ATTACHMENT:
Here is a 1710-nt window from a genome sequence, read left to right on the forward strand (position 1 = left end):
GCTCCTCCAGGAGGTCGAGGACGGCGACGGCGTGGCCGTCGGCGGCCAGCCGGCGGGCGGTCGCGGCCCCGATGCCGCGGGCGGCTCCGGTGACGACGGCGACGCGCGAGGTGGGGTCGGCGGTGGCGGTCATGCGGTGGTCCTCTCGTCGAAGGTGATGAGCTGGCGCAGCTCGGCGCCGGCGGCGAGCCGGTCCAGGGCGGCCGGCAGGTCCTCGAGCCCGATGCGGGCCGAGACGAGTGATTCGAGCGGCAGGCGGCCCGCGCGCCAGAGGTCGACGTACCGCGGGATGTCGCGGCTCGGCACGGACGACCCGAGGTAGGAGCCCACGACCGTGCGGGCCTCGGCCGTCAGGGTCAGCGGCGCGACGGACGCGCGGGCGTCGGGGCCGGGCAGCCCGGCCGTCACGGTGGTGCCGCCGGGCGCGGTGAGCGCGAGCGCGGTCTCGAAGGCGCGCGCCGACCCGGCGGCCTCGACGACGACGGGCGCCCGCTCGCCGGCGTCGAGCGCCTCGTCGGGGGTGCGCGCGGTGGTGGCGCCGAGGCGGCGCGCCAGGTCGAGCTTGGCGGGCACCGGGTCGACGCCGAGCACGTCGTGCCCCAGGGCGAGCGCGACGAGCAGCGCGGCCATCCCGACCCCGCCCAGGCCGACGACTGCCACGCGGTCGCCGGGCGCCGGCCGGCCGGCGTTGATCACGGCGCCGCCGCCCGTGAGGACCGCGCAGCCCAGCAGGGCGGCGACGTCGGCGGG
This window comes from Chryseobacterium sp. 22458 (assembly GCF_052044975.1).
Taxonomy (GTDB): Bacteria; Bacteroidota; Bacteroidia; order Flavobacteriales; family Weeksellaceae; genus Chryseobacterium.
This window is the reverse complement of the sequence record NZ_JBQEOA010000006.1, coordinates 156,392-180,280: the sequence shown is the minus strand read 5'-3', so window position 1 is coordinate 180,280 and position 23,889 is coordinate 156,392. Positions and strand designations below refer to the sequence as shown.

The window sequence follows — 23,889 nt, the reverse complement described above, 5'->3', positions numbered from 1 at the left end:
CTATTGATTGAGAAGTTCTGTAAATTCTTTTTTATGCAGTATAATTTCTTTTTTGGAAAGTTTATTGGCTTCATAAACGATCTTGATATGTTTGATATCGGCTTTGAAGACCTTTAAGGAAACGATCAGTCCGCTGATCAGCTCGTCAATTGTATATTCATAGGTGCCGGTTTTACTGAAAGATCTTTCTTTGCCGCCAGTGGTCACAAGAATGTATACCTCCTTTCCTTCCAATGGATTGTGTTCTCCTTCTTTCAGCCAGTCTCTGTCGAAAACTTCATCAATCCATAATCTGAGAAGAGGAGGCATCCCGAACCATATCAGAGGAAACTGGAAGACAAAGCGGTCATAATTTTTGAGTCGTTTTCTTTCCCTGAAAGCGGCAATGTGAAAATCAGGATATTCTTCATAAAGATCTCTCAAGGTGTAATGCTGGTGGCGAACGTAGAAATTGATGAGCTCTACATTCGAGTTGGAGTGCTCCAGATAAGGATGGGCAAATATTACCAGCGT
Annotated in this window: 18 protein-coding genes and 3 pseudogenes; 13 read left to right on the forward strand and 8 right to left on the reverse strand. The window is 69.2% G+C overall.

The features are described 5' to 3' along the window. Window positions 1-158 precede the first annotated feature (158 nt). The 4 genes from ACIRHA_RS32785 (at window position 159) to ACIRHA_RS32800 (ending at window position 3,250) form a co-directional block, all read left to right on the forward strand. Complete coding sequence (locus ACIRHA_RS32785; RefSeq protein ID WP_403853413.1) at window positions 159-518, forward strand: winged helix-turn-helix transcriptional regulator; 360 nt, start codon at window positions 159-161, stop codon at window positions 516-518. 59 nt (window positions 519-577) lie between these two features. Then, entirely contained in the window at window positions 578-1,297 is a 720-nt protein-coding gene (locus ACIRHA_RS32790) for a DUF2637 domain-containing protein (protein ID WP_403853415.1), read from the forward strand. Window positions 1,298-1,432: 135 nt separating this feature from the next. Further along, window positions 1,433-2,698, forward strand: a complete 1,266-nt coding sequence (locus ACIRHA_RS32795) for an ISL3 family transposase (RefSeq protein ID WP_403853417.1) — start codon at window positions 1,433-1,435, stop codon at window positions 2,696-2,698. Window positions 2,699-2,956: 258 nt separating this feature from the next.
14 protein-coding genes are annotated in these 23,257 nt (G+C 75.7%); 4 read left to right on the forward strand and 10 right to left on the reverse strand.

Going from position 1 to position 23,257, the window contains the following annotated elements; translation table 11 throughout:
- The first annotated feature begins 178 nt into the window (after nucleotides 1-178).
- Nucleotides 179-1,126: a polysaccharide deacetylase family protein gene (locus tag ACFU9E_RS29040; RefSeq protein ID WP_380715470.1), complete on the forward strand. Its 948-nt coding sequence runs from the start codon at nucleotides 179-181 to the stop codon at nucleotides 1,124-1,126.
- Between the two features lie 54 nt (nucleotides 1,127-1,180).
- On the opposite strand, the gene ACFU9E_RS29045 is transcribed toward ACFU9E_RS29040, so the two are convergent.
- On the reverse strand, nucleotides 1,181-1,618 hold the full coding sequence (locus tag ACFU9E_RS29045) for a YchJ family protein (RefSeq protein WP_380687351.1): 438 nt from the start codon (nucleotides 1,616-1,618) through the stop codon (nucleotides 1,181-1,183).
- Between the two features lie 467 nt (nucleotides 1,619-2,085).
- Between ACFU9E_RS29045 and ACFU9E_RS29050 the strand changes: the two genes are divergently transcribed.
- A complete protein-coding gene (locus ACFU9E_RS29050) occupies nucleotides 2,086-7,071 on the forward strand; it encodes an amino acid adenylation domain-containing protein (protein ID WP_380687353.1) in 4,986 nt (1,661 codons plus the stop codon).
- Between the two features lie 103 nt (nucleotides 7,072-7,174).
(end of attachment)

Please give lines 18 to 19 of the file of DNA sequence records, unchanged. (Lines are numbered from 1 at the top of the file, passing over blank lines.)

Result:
- Between ACFU9E_RS29045 and ACFU9E_RS29050 the strand changes: the two genes are divergently transcribed.
- A complete protein-coding gene (locus ACFU9E_RS29050) occupies nucleotides 2,086-7,071 on the forward strand; it encodes an amino acid adenylation domain-containing protein (protein ID WP_380687353.1) in 4,986 nt (1,661 codons plus the stop codon).